Chantries at Edwinstowe.

By the Rev. Atwell M. Y. Baylay.

BY the kindness of Mr. James Ward, who has in his possession a manuscript transcript of a certain 14th century Cartulary of Newstead Priory, I am enabled to give the following translation of a deed prescribing the terms of foundation of a double chantry, in the Parish Church of Edwinstowe, in the year 1342. It is a good specimen of its class, giving a very clear idea of what sort of thing a chantry was, and what were the duties of chantry priests. It should be remembered that the word "chantry" does not mean a place:—any more than the words "deanery," "rectory," "vicarage," are properly names of places:—but a benefice. Sometimes a chantry had its own chapel, exclusively belonging to it, as in the case of the Beauchamp chapel in St. Mary's church, Warwick. But far more often a chantry was founded at some altar in a church, and there was nothing to prevent several chantries being founded at the same altar, as in the present case : and when they were founded, it did not by any means, in all cases, imply that such altar was reserved exclusively for the services of the chantry or chantries so founded.

As regards the chaplains who served these chantries, the chantry priests, as we call them, they may not always have been learned men, they certainly were very poorly paid, but in the Middle Ages they were far from being a useless body. Besides the duties of their office, they generally assisted the parochial clergy in singing the service on Sundays and festivals, and they very commonly eked out their slender revenues by teaching boys to read, write, and sing, whereby, again, the choral service was benefited. In fact, I have very little doubt that the existence of these chaplains in considerable numbers, all over the country, was one of the causes which encouraged our forefathers, in the 14th century and after, to pull down, in hundreds of churches, the old small chancels, and replace them by large ones, furnished with stalls for singers.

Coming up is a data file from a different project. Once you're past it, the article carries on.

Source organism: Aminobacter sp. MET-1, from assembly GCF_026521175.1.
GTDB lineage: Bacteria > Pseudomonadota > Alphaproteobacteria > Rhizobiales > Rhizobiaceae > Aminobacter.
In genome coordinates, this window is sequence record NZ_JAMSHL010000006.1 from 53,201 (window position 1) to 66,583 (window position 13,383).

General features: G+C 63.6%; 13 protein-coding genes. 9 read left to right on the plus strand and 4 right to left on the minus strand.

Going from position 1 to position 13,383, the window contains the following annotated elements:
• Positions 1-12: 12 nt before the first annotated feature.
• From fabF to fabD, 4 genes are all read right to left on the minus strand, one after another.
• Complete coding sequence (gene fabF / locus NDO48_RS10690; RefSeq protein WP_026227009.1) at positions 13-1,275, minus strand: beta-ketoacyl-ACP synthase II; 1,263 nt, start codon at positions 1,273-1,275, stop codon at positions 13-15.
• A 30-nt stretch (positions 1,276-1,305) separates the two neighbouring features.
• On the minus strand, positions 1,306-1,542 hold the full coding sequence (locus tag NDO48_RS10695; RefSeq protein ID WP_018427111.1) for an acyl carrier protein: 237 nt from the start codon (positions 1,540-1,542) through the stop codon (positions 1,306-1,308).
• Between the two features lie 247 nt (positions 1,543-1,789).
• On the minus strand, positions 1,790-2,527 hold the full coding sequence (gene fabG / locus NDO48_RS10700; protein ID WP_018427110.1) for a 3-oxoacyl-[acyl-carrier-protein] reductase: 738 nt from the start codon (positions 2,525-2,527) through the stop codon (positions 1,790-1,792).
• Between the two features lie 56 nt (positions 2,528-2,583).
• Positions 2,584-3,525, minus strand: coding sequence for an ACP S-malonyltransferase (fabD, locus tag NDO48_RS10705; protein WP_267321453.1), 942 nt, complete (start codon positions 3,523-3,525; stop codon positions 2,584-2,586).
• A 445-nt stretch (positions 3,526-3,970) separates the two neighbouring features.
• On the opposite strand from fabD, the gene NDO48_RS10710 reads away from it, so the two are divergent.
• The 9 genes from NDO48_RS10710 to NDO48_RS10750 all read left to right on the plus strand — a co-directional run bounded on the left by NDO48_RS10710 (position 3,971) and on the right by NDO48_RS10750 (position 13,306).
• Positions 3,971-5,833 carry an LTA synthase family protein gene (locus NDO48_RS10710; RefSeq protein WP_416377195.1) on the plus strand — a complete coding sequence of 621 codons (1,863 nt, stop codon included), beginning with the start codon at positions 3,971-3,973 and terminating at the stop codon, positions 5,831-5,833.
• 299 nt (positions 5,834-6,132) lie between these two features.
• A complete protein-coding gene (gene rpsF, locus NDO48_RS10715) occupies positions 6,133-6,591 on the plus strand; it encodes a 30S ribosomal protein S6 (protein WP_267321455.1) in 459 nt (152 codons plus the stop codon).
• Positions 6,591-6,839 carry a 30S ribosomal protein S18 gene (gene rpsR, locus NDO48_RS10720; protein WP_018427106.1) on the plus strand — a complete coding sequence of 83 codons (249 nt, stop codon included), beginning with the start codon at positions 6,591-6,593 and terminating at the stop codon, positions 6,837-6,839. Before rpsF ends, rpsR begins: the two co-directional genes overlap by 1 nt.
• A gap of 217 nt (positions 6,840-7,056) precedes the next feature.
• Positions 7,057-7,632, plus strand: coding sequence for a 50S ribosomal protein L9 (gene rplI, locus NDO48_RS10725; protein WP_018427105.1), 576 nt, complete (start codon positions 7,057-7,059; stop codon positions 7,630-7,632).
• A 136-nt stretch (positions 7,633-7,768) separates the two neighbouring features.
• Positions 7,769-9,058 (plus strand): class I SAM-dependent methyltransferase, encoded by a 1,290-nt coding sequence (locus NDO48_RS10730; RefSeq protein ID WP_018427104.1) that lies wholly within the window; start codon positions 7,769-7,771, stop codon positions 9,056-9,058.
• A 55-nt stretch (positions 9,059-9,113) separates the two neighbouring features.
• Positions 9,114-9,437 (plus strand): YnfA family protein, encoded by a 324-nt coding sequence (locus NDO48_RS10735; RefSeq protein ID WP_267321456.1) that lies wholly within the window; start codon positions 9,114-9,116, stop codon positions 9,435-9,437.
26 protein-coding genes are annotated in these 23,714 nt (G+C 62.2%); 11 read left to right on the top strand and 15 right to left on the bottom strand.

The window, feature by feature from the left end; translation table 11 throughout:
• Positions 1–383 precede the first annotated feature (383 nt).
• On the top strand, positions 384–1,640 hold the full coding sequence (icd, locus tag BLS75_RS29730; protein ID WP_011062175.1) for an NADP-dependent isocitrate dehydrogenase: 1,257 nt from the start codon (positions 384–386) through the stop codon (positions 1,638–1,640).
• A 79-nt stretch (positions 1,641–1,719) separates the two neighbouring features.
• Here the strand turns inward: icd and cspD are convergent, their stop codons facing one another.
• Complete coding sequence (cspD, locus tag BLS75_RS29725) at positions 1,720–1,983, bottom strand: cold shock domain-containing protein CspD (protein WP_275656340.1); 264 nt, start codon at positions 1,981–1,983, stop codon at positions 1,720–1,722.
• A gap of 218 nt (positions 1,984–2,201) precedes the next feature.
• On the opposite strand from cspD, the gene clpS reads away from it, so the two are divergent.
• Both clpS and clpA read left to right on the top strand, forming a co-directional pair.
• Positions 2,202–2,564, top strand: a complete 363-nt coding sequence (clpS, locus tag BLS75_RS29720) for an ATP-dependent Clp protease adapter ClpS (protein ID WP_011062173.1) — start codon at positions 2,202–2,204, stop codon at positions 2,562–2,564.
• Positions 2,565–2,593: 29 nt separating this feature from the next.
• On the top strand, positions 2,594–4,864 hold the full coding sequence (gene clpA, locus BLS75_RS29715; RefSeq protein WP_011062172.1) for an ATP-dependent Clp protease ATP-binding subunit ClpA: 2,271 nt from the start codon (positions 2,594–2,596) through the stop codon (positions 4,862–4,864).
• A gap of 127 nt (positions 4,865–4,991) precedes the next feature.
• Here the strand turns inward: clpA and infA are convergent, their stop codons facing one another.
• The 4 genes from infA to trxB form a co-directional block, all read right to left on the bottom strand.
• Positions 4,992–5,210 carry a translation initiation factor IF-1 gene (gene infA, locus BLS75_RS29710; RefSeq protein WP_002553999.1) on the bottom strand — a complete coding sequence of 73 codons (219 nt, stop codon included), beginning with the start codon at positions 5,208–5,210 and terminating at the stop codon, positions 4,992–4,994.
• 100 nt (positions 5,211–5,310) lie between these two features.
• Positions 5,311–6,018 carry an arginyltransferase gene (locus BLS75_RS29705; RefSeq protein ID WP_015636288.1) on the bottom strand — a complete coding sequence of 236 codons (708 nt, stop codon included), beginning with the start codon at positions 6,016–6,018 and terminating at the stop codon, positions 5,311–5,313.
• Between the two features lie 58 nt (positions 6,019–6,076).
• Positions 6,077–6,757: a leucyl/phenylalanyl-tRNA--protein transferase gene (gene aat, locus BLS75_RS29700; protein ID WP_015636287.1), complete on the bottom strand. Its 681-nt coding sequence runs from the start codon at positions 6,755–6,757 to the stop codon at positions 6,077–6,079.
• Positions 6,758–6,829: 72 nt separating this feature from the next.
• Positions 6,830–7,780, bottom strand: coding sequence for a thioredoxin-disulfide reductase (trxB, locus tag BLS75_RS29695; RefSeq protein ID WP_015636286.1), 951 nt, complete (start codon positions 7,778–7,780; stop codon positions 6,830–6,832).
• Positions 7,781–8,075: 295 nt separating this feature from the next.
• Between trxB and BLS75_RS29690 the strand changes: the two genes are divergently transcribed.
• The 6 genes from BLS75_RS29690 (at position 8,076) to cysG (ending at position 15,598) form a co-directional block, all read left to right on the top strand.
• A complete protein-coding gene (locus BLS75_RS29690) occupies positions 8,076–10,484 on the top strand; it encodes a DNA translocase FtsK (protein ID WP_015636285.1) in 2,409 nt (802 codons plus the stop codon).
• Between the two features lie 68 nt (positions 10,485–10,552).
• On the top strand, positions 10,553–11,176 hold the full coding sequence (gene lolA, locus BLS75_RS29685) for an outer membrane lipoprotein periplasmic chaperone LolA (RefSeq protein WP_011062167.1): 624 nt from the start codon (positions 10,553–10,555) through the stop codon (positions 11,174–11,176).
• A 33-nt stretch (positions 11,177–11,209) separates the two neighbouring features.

The transcript, referred to above, states that some of the original deeds relating to the foundation of these chantries at Edwinstowe are in existence, forming Nos. 48, 49, and 50, in the Newark Corporation Records.

From another deed, contained in the same Cartulary, it appears that in case of any difficulty as to obtaining the annual income from the Canons of Newstead, these Edwinstowe Chantries had power of distraint on the manors of North Muskham and Walkeringham, belonging to that priory.

I have preserved the various spellings of Edwinstowe throughout the deed. We have here a fine example of the laxity then allowed in that matter, even in the course of one single document.

"To all sons of Holy Mother Church who shall see or hear this present ordinance, Henry of Edenestaw and Robert of Edenestawe, Clerks and brothers, wish health in the Lord.